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Traditional skills help people on the tourism-deprived Pacific Islands survive the pandemic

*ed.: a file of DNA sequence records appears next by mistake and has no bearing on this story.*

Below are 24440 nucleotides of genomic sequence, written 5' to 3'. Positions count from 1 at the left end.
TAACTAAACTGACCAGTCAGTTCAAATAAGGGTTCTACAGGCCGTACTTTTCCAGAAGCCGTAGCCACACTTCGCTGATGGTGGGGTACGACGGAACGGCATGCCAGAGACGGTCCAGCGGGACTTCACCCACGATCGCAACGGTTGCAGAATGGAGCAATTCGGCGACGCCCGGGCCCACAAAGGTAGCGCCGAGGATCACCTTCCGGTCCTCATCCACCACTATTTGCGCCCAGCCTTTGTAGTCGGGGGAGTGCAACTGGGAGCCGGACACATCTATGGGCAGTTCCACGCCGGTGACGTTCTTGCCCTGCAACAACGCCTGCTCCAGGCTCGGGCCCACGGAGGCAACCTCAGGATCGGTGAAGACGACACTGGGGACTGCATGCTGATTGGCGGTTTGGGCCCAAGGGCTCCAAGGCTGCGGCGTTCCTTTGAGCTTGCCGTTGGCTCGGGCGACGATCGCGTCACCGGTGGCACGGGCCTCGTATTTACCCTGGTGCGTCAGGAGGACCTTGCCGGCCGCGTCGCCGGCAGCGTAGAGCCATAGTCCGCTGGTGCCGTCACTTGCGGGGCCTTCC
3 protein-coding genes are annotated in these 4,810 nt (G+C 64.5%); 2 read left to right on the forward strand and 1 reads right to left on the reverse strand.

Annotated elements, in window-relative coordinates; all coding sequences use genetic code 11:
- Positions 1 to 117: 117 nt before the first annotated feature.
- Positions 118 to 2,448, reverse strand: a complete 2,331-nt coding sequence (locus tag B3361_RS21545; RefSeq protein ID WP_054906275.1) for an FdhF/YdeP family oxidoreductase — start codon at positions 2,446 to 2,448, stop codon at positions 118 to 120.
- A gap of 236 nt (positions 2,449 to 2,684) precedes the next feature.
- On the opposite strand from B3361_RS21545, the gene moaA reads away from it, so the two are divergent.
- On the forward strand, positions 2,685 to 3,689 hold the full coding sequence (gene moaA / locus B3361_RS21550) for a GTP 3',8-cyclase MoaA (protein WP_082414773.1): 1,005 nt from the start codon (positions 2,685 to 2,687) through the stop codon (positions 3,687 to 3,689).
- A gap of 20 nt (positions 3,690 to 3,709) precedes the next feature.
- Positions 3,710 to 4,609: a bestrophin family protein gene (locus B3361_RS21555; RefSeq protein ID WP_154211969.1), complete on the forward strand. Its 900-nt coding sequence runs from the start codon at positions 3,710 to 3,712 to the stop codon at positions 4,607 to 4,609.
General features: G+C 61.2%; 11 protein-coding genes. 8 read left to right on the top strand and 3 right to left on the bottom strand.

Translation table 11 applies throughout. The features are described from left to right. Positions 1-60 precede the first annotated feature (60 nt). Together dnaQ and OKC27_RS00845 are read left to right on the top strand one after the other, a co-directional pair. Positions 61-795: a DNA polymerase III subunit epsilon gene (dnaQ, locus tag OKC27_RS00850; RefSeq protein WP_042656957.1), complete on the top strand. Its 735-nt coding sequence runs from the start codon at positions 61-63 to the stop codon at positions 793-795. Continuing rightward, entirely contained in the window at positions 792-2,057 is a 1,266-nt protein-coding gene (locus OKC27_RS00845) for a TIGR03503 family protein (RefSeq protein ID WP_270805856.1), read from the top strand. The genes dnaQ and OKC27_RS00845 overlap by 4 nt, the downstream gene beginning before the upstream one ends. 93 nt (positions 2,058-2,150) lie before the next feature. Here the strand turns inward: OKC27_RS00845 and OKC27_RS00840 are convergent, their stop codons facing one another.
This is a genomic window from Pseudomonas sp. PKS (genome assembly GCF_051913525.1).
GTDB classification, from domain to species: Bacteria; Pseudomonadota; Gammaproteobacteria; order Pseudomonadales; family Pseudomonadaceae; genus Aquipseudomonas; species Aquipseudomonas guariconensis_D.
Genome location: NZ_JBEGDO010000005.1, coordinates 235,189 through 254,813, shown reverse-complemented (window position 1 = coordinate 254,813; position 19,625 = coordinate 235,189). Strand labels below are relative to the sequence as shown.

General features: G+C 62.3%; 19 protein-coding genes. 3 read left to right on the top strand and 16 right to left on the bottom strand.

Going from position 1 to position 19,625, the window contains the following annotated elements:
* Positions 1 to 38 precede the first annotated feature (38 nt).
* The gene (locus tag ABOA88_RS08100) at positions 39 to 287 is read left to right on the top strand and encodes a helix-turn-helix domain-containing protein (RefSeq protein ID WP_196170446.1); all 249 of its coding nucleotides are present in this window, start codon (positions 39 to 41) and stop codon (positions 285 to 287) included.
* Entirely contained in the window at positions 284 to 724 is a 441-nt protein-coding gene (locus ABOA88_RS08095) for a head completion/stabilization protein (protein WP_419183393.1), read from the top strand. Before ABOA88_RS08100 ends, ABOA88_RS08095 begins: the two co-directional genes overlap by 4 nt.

<p>Tourism in the South Pacific has been <a href="https://theconversation.com/sun-sand-and-uncertainty-the-promise-and-peril-of-a-pacific-tourism-bubble-139661">hit hard by COVID-19</a> border closures with thousands of people out of work.</p> <p>Tourism normally provides one in four jobs in Vanuatu and one in three jobs in Cook Islands. It contributes <a href="https://pic.or.jp/ja/wp-content/uploads/2019/07/2018-Annual-Visitor-Arrivals-ReportF.pdf">between 20% and 70% of the GDP</a> of countries spanning from Samoa and Vanuatu to Fiji and Cook Islands.</p> <p>But our <a href="https://mro.massey.ac.nz/handle/10179/15742">research</a> shows how people are surviving – and in some cases, thriving – in the face of significant loss of income.</p> <p>This is due in part to their reliance on customary knowledge, systems and practices.</p> <p><strong>Islands impacted by border closures</strong></p> <p>The research involved an online survey completed by 106 people, along with interviews in six tourism-dependent locations across five countries.</p> <p>Research associates based in these countries did interviews in places such as villages next to resorts, or communities that regularly provided cultural tours for cruise ship passengers.</p> <p>They spoke with former and current tourism workers, community members and business owners who reflected on how they had adapted and what they hoped the future would hold.</p> <p>Almost 90% of survey respondents lived in households facing significant reductions in income. Owners of tourism-related businesses faced particular financial strain, with 85% of them saying they lost three-quarters or more of their usual income.</p> <p>But people showed considerable adaptive capacities and resilience in devising a range of strategies to meet their needs in the face of this dramatic loss of earnings.</p> <p>More than half the respondents were growing food for their families. Many were also fishing. People talked about using the natural abundance of the land and sea to provide food.</p> <p>One person from Rarotonga, part of the Cook Islands, said “no one is going hungry” and this was due to a number of factors:</p> <ol> <li>people had access to customary land on which to grow food</li> <li>traditional systems meant neighbours, clan members and church communities helped to provide for those who were more vulnerable</li> <li>there was still sufficient knowledge within communities to teach younger members who had lost jobs how to grow food and fish.</li> </ol> <p>One young man from Samoa, who had lost his job in a hotel, said:</p> <p><em>Like our family, everyone else has gone back to the land … I’ve had to relearn skills that have been not been used for years, skills in planting and especially in fishing … I am very happy with the plantation of mixed crops I have now and feeling confident we will be OK moving forward in these times of uncertainty.</em></p> <p><strong>Alternative livelihood options</strong></p> <p>People also engaged in a wide range of initiatives to earn cash, from selling products from their farms (fruit, root crops, other vegetables, cocoa, pigs and chickens) and the sea (a wide range of fish and shellfish) to starting small businesses.</p> <p>Examples included planting flowers to sell in bunches along the roadside, making doughnuts to take to the market, or offering sewing, yard maintenance or hair-cutting services.</p> <p>Goods and services were also <a href="https://www.theguardian.com/world/2020/may/08/two-piglets-for-a-kayak-fiji-returns-to-barter-system-as-covid-19-hits-economy">bartered</a>, rather than exchanged for cash.</p> <p>Sometimes social groups banded together to encourage one another in activities that earned an income. For example, a youth group near the resort island of Denarau, in Fiji, gained a contract to provide weekly catering for a rugby club.</p> <p><strong>When times are hard, it’s not all bad</strong></p> <p>Our study also examined four aspects of well-being: mental, financial, social and physical. Understandably, there was a clear decline in financial well-being. This was sometimes associated with greater stress and conflict within households.</p> <p>As one Cook Islands man said:</p> <p><em>There’s so many people in the house that we’re fighting over who’s going to pay for this, who’s going to pay for that.</em></p> <p>But the impacts on social, mental and physical well-being were mixed, with quite a number of people showing improvements.</p> <p><strong>How has COVID-19 impacted on the wellbeing of your family, household or community?</strong></p> <p>Many people were effusive in their responses when talking about how they now had more time with family, especially children. This was particularly the case for women who had previously worked long hours in the tourism sector. As one said:</p> <p><em>I feel staying (at home) during this pandemic has really helped a lot, especially with my kids. Now everything is in order. The spending of quality time with my family has been excellent and awesome.</em></p> <p>Others expressed satisfaction they had more time for meeting religious and cultural obligations. As one said, “everyone is more connected now”, and people had more time to look after others in the community:</p> <p><em>Extended family harmony has improved, particularly with checking welfare of others who may need help during this time.</em></p> <p>Business owners appreciated the chance to “rest and recharge”. As one Fijian business owner said:</p> <p><em>This break has given us a new breath of life. We have since analysed and pondered on what are the most important things in life apart from money. We have strengthened our relationships with friends and family, worked together, laughed and enjoyed each other’s company.</em></p> <p>These early research findings suggest customary systems are effectively supporting people’s resilience and well-being in the Pacific. A Pacific ethos of caring, respect, social and ecological custodianship and togetherness has softened the harsh blow of the COVID-19-induced economic slowdown.</p> <p><em>Written by <a href="https://theconversation.com/profiles/regina-scheyvens-650907">Regina Scheyvens</a>, Massey University and <a href="https://theconversation.com/profiles/apisalome-movono-1108178">Apisalome Movono</a>, Massey University. Republished with permission of <a href="https://theconversation.com/traditional-skills-help-people-on-the-tourism-deprived-pacific-islands-survive-the-pandemic-148987">The Conversation.</a> </em></p>